One of the highlights of a busy day yesterday at the Bok Center was an impromptu discussion with a few colleagues and student fellows about what I suppose one might call the ecology of making these days in the arts and humanities.
As one colleague put it, it is hard to witness the phenomenal success of a historically-themed show like Hamilton without wondering (perhaps quite seriously) about why we want our brightest 27 year-olds writing dry historical dissertations rather than creating lots and lots of Hamiltons that will reach a much wider audience. This is, of course, not an either-or case: what I suspect we can all agree we really want is to have our brightest young creative people doing both. Some should write PhDs, some should find a more artistic expression for their scholarly interests, and the two communities should educate and inspire each other. (And perhaps even collaborate.) But my colleague's thought experiment is well-taken, and does raise some really interesting and important questions about the place of the university within that larger ecology of creative output. Though we may not often think of it in these terms, the fact of the matter is that the university already has staked out a significant position in this world: just think about how many of our most exciting authors are sustaining themselves by teaching in university creative writing programs these days. In that sense, at least, the university has already decided that it wants to be a patron of adventurous writing—not only for its own sake, but because, in theory, a few dozen undergraduates each year will benefit from being taught be these authors. In other ways, however, the university has been much more reluctant to serve as a hub of arts and humanities innovation: I wonder how many faculty think they could earn tenure, for example, by making a film in a traditionally "book-based" discipline, or by creating an arts internship for their undergraduates.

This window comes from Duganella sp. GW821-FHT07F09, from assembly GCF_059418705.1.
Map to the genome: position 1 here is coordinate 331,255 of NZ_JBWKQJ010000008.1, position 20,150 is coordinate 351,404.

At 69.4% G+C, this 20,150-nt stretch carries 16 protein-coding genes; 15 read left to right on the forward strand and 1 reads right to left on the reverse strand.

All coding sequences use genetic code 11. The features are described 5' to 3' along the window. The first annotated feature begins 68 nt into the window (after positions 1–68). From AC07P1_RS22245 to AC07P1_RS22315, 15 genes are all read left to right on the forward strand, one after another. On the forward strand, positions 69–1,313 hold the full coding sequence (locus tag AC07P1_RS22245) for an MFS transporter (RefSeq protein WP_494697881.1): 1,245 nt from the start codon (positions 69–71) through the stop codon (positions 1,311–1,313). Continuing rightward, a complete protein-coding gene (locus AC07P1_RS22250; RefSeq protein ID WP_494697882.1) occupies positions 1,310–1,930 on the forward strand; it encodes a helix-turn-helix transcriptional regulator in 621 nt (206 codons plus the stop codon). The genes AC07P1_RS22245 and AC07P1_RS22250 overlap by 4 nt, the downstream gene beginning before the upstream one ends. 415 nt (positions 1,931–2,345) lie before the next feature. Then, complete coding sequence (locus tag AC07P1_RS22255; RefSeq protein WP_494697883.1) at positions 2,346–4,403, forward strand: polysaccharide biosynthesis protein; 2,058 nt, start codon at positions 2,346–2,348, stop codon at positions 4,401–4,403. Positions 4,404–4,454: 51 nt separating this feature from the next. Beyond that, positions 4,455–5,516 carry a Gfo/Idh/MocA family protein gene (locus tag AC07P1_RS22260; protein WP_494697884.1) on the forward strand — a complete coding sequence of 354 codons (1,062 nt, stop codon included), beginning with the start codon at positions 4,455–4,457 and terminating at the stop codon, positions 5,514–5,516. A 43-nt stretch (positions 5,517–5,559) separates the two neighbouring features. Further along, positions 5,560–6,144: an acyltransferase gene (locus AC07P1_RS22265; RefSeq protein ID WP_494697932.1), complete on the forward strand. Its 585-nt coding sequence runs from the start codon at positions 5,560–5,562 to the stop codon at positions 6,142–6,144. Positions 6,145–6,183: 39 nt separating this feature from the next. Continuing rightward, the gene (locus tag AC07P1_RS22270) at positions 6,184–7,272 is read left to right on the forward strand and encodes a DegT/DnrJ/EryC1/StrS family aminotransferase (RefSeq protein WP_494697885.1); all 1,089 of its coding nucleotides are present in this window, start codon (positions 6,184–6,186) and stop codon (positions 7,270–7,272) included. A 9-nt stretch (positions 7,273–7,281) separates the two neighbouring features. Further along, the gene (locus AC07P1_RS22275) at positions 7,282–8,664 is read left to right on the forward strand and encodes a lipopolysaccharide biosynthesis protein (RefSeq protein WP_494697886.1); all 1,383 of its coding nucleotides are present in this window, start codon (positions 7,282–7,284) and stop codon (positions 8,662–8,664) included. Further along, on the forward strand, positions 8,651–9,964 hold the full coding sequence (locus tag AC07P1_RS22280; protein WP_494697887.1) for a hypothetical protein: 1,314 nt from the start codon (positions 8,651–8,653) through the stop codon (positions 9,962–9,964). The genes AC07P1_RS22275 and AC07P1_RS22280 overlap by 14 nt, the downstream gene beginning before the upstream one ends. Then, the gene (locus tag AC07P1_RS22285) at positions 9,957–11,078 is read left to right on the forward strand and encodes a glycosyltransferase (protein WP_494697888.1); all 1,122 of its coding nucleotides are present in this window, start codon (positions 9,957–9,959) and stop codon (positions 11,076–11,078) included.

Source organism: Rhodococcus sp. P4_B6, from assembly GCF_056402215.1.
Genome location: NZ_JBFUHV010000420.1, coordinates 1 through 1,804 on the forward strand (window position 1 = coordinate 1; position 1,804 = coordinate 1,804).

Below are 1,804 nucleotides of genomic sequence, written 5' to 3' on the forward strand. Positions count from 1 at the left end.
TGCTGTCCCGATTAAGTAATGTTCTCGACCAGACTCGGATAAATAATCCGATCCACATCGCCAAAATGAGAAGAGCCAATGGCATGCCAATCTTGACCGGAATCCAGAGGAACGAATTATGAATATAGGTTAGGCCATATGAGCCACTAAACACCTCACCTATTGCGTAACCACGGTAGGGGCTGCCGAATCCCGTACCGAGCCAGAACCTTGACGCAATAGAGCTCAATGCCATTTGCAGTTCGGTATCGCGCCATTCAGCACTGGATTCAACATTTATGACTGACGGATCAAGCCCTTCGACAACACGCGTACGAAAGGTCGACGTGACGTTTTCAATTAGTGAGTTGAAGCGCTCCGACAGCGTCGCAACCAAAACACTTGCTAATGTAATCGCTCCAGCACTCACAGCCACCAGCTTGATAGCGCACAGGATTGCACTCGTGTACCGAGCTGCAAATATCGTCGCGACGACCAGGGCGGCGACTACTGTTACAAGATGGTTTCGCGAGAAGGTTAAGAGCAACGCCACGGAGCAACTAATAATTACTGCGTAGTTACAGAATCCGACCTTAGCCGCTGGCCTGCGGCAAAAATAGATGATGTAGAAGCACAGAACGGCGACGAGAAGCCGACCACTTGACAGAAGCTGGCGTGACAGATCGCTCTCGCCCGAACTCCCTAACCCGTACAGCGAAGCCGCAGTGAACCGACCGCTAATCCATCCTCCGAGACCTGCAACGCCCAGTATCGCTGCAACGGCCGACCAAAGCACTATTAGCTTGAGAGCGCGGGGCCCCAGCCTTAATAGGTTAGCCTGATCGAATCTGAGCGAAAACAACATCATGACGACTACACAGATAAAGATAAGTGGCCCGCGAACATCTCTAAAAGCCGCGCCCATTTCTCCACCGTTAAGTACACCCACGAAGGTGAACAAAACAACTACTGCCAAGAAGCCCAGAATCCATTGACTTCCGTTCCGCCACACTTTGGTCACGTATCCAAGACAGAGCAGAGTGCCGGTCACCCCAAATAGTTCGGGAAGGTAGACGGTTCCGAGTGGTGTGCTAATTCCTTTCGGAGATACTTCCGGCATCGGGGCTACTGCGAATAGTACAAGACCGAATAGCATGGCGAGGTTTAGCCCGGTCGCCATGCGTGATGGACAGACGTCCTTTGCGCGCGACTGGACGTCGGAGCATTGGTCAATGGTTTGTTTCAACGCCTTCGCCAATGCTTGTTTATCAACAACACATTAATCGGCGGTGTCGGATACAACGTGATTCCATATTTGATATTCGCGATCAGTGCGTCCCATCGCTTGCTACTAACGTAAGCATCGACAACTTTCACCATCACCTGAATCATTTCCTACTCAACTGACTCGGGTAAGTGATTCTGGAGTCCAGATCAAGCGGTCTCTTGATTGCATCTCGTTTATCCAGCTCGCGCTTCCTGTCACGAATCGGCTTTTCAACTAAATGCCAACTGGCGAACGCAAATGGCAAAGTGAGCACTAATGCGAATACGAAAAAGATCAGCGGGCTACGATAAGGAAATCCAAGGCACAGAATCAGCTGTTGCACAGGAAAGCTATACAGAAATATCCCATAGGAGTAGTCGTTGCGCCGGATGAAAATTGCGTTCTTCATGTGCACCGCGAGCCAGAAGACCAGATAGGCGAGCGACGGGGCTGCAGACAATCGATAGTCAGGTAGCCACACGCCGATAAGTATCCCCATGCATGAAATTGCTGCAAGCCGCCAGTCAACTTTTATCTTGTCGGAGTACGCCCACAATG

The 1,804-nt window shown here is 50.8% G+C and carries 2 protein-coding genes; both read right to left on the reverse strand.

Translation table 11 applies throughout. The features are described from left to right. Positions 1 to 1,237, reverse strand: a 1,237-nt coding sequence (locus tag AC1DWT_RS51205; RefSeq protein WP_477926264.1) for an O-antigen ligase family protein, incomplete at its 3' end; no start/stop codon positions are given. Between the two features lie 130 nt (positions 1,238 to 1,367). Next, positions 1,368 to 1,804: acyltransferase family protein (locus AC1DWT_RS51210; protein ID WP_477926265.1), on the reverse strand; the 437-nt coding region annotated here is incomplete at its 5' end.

In the age of Hamilton, I think these are important questions to be asking about the university writ large. But I also think that they point to a seismic shift in the way that we think about the aims and content of a college education. For quite a long period in the history of universities, one might say that college education consisted largely of guided reading. (It's an obvious point, but that mainstay of college teaching, the lecture, comes from "lectio," or reading—the professor would read aloud the text at the center of the course [say, a section of Aquinas' Summa Theologica] while the students followed along, glossing sentences and passages to enrich the students' understanding of what they were reading. Though the medieval lecture has long since disappeared, this assumption that the point of college was, essentially, to go and have the smartest people tell you which books to read and how to think about them has only really faded in the last generation or so. What has replaced it is an assumption that college is about two other things: skills acquisition and, increasingly, making. This is not to say, of course, that students no longer read, or that earlier generations of students never acquired skills or made anything. (The other component of the medieval university education was disputatio, the debate, in which students would practice making their own arguments.) But the relative emphasis given to these activities, and (more importantly) the causal relationship between them has changed quite radically, in my opinion. Whereas writing once served the ancillary purpose of enhancing one's reading of texts, reading is now the preliminary task to be completed as efficiently as possible in order to make room for all of the writing and the making that students must do. I suspect that this has something to do with why students now report so much difficulty around reading, and why a lot of the conventional rituals of a college education (including, of course, lecture) seem to make so little sense to students who are being enticed ever more strongly to devote themselves to entrepreneurial certificate programs and app incubators. This, then, is another way in which the university has already taken a position on its place in the making economy: where once a college education could be summed up in a reading list, now it should culminate in a pitch meeting.
Or am I just playing the role of a cranky old humanist here?
This post was contributed by Bok Center Associate Director for Teaching and Learning Adam Beaver